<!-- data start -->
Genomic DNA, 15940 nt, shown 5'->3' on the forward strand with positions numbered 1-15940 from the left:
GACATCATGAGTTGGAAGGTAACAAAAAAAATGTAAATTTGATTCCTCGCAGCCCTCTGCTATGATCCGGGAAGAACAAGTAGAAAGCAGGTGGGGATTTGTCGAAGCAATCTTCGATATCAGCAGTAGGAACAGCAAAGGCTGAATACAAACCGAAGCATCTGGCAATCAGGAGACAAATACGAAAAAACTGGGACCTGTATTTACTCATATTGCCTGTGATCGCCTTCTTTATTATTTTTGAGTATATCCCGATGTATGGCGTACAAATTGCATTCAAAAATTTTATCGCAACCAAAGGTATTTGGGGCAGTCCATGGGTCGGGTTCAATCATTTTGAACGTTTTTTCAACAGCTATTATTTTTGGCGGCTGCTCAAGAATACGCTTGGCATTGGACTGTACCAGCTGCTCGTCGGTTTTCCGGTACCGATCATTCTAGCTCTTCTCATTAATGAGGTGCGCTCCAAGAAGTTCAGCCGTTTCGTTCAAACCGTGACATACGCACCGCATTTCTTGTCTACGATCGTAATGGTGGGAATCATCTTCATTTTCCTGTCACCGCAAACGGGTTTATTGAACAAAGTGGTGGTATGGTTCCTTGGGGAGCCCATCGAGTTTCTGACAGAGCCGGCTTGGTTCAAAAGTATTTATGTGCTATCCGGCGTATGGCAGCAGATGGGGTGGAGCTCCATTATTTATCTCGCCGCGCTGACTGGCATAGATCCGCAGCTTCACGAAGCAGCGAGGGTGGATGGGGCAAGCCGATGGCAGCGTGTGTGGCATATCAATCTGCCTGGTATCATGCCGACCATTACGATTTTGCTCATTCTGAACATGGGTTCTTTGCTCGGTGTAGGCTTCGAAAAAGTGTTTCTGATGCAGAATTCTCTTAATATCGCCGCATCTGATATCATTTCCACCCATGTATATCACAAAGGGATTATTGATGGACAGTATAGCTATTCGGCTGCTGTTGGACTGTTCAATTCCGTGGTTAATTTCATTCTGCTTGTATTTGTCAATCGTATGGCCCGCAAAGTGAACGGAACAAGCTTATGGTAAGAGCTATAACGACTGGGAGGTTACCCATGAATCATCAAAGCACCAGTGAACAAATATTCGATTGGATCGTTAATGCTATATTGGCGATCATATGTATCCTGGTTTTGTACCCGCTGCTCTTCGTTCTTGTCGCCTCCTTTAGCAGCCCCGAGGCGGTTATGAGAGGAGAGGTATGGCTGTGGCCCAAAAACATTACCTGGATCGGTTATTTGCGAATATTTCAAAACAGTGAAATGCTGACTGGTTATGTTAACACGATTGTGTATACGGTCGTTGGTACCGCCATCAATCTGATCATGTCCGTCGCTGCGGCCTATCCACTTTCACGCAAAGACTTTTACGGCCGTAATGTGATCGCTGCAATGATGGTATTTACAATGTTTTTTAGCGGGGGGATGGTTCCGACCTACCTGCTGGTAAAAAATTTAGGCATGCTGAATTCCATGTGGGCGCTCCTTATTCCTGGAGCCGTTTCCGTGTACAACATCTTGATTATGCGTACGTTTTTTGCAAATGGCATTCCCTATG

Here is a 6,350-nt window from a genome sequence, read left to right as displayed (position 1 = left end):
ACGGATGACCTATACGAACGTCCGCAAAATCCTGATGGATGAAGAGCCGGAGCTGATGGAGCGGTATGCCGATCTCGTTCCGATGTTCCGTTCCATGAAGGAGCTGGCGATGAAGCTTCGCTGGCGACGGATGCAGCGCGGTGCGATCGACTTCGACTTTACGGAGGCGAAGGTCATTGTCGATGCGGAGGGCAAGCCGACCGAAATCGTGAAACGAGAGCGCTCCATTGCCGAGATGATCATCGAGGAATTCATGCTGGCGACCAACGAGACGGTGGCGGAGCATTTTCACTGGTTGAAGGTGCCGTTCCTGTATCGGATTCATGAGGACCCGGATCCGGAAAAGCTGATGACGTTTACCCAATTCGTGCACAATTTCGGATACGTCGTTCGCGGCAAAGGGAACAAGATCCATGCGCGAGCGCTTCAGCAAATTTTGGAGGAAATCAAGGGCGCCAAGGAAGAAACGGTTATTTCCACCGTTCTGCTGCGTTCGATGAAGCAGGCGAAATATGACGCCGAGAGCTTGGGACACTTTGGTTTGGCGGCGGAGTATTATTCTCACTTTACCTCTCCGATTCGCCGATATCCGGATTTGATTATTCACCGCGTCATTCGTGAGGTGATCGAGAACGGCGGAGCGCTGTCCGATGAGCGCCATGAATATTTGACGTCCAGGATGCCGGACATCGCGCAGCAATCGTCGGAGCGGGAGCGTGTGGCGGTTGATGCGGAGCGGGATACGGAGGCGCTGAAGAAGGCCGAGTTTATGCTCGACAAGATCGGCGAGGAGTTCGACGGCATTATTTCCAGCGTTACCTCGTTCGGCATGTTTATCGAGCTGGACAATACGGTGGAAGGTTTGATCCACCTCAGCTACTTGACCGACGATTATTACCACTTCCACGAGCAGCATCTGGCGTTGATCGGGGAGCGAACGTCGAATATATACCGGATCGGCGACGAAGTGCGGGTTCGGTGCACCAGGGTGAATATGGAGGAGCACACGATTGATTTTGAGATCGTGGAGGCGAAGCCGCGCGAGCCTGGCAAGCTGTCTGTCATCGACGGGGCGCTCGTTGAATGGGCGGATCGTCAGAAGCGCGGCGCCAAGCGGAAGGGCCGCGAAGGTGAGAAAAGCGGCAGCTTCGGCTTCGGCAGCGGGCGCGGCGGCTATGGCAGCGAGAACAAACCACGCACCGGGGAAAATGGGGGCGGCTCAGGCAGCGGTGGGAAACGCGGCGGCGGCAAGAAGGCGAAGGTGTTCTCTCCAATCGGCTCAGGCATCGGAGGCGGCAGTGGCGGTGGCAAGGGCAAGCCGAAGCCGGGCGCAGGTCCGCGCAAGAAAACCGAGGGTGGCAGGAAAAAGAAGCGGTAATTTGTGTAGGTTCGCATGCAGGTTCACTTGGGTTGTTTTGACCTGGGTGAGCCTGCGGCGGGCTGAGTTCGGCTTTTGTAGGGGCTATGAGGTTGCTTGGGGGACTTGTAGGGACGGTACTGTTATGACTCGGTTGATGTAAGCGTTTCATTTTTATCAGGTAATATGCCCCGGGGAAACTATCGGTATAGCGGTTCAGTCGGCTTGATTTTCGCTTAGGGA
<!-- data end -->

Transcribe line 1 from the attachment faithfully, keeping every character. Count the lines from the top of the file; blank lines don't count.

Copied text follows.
Genomic DNA, 15940 nt, shown 5'->3' on the forward strand with positions numbered 1-15940 from the left: